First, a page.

HARRISBURG, Penn. – Several thousand people from throughout Pennsylvania rallied on the Capitol steps for “education justice” for all students in the state on June 26. Speakers called for adequate, equitable funding for all students. The purpose of the rally, organized by Good Schools Pennsylvania, was to pressure the Pennsylvania Legislature to pass Gov. Ed Rendell’s (D) education budget before it recesses for the summer.

If passed, the budget would add $1.3 billion of new money over three years to pay for reduced class size in grades K-3, pre-kindergarten, full day kindergarten, tutoring, math and reading coaches, and teacher training in every school district.

To pay for this, Rendell has proposed bills to put slot machines in all Pennsylvania race tracks, raise the state income tax for those who earn over $54,000 yearly and reduce the property tax in all school districts. Some bills have passed but others have not.

During his election campaign, Rendell promised to improve all the schools in Pennsylvania and also reduce property taxes on which school districts depend for most of their funding. Many Republicans voted for Rendell because of this.

Sonia Isrard, a student representative from the Philadelphia Student Union, called on the legislators to be responsible and set an example. “Our lives depend on you,” said Isrard. She then told how she and 17 Philadelphia students walked 110 miles from Philadelphia to Harrisburg in the cold rain and the hot sun, stopping in towns along the way, talking to people about supporting good schools for all students in the state.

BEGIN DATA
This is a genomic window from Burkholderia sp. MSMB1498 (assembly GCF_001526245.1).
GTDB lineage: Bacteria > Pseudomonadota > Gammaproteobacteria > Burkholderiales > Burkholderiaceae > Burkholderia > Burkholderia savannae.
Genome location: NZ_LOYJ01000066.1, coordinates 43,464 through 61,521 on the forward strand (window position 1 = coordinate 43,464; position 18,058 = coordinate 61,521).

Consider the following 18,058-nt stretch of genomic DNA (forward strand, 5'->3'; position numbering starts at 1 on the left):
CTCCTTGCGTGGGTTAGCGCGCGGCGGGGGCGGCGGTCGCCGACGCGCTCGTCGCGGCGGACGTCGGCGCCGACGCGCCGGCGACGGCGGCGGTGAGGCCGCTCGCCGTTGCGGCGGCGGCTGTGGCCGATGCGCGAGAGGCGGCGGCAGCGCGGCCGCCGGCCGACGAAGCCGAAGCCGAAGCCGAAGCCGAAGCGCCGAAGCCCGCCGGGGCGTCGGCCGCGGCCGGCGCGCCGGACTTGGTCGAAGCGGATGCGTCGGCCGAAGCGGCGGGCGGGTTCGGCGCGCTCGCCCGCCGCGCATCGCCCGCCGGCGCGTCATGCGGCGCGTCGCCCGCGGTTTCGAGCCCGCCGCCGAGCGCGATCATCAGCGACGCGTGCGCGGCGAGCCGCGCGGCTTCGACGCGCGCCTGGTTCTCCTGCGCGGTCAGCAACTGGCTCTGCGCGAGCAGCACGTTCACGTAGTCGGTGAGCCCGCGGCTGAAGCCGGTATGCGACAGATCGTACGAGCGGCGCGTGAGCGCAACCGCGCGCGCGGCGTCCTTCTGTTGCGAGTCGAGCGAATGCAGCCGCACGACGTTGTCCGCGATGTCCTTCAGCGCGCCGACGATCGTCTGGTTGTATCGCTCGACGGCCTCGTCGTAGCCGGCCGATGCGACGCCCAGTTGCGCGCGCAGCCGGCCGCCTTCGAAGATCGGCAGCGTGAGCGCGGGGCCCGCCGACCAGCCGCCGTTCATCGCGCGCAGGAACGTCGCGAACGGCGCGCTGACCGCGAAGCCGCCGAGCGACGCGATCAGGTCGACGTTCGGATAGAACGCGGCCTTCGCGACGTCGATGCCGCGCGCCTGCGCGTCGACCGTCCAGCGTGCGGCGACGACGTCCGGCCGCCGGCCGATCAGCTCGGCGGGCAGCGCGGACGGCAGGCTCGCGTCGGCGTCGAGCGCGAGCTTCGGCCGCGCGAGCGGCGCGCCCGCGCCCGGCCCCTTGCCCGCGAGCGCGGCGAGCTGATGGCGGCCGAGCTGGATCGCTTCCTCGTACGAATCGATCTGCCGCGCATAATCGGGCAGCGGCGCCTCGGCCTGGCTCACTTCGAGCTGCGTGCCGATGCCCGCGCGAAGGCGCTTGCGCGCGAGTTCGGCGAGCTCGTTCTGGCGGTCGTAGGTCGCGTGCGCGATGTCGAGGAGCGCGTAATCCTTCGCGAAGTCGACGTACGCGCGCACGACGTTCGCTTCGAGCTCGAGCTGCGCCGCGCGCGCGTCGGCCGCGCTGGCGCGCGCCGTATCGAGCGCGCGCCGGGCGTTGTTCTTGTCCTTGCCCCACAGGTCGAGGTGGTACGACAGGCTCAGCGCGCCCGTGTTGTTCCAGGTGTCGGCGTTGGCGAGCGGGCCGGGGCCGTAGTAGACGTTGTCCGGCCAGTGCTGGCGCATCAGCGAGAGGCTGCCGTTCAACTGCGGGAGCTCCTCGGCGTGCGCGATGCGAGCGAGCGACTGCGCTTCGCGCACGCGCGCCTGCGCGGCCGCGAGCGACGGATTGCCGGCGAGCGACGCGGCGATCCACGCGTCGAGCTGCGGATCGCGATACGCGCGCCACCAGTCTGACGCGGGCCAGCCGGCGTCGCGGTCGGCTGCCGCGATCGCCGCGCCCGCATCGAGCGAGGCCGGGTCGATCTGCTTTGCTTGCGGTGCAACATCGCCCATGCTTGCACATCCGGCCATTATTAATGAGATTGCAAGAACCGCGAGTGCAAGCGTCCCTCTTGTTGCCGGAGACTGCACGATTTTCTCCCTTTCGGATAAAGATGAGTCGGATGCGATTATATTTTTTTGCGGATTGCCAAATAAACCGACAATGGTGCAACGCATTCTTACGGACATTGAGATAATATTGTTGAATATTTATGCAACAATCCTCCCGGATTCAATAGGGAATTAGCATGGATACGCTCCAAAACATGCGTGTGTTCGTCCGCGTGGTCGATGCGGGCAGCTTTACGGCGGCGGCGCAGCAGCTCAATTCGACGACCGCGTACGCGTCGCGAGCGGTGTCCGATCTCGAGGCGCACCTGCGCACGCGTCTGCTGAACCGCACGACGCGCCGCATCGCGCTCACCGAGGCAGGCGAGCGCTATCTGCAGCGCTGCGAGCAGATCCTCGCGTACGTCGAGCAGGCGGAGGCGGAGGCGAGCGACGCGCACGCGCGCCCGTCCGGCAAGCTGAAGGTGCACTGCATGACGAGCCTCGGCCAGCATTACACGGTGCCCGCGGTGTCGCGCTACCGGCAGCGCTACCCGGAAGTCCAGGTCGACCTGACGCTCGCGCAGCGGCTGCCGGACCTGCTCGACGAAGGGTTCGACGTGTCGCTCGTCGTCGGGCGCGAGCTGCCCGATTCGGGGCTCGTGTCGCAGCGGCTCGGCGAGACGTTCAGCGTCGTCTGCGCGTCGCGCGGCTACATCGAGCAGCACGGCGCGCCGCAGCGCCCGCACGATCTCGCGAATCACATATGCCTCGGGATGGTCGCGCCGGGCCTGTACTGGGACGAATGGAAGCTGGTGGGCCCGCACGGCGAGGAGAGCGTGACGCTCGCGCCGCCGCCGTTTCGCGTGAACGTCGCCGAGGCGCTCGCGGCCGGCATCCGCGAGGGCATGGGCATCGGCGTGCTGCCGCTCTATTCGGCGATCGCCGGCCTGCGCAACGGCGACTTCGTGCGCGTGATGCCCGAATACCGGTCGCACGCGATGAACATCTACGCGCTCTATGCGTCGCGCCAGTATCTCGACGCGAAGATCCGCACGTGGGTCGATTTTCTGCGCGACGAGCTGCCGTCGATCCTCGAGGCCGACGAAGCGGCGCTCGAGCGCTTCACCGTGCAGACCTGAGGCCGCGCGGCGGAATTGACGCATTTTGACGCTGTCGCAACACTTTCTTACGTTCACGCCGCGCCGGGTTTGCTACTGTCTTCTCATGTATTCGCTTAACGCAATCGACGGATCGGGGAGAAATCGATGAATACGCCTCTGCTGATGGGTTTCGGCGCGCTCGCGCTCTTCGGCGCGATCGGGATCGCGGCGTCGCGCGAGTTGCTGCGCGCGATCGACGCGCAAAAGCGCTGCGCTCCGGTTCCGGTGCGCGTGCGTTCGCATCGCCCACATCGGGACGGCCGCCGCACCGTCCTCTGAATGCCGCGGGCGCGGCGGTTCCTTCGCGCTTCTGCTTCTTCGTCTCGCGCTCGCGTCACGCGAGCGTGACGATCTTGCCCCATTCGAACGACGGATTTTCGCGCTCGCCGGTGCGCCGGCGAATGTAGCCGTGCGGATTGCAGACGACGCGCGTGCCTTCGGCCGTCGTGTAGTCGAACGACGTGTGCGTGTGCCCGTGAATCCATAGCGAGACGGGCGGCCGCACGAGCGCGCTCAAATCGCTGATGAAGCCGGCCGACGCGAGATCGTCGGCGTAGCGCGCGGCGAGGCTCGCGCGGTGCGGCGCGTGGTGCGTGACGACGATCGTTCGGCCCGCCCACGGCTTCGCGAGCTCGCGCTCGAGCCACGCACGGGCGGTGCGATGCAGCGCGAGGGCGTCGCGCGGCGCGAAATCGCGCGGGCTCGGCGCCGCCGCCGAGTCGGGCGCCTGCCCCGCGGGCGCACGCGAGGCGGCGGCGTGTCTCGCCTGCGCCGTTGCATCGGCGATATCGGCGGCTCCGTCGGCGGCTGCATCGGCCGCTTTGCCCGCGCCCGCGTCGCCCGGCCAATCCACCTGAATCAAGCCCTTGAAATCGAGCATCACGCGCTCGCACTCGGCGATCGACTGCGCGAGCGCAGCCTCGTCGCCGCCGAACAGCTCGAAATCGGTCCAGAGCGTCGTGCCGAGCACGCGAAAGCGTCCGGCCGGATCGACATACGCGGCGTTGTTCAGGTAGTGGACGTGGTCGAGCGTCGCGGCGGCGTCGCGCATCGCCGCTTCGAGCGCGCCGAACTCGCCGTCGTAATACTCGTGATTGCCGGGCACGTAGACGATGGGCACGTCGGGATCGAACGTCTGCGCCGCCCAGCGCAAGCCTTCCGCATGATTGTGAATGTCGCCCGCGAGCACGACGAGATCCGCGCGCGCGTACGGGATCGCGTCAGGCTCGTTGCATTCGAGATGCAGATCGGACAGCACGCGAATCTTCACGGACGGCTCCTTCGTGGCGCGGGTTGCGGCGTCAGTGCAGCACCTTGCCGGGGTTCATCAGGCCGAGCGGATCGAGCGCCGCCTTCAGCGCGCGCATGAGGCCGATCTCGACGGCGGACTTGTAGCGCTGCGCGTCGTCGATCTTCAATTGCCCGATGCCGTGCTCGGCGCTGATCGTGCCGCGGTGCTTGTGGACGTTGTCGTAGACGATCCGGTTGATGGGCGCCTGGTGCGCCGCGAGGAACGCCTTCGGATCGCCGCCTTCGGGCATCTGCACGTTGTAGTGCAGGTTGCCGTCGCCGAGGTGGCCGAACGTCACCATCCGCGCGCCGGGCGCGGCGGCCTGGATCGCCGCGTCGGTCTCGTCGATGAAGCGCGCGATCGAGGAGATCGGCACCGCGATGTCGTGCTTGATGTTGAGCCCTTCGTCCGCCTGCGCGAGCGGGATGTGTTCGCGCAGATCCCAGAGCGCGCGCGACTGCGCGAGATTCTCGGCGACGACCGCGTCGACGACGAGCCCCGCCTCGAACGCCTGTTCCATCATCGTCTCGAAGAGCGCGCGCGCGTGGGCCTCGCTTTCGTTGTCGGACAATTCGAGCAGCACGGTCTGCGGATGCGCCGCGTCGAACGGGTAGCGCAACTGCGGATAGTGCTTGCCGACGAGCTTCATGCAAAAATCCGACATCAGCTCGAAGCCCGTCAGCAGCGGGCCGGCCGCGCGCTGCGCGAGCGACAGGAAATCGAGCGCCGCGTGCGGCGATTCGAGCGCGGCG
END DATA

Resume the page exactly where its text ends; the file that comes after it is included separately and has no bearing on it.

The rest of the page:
Dr. Terrell Jones, vice provost for educational equity at Pennsylvania State University, led the crowd in singing, “All we are asking, is give us a chance.” Bill George, president of the Pennsylvania AFL-CIO, said, “It’s real hot out here today and it’s going to be real hot in there next week,” pointing to the Capitol. “Do something for working families.” “What do we want?” “Education Justice!” shouted the crowd. “When do we want it?” asked George. “Now!” they replied.

Educators, parents and administrators spoke about the needs of their schools and their children. A speaker for the business community, Mike Krajovic, said, “The children are our future. Public schools promote democracy because they bring children together of many races, classes, religions and cultures.” The rally ended with words from Gov. Rendell and Lt. Gov. Catherine Baker Knoll, a former schoolteacher. Rendell said some legislators say his education budget is too expensive. “If we don’t care about our kids, what do we care about?” he asked.

Pennsylvania has one of the largest gaps in the nation in resources between wealthy and poor school districts. The wealthiest school district spends $200,000 more per classroom than the poorest school district.

The author can be reached at phillyrose1@earthlink.net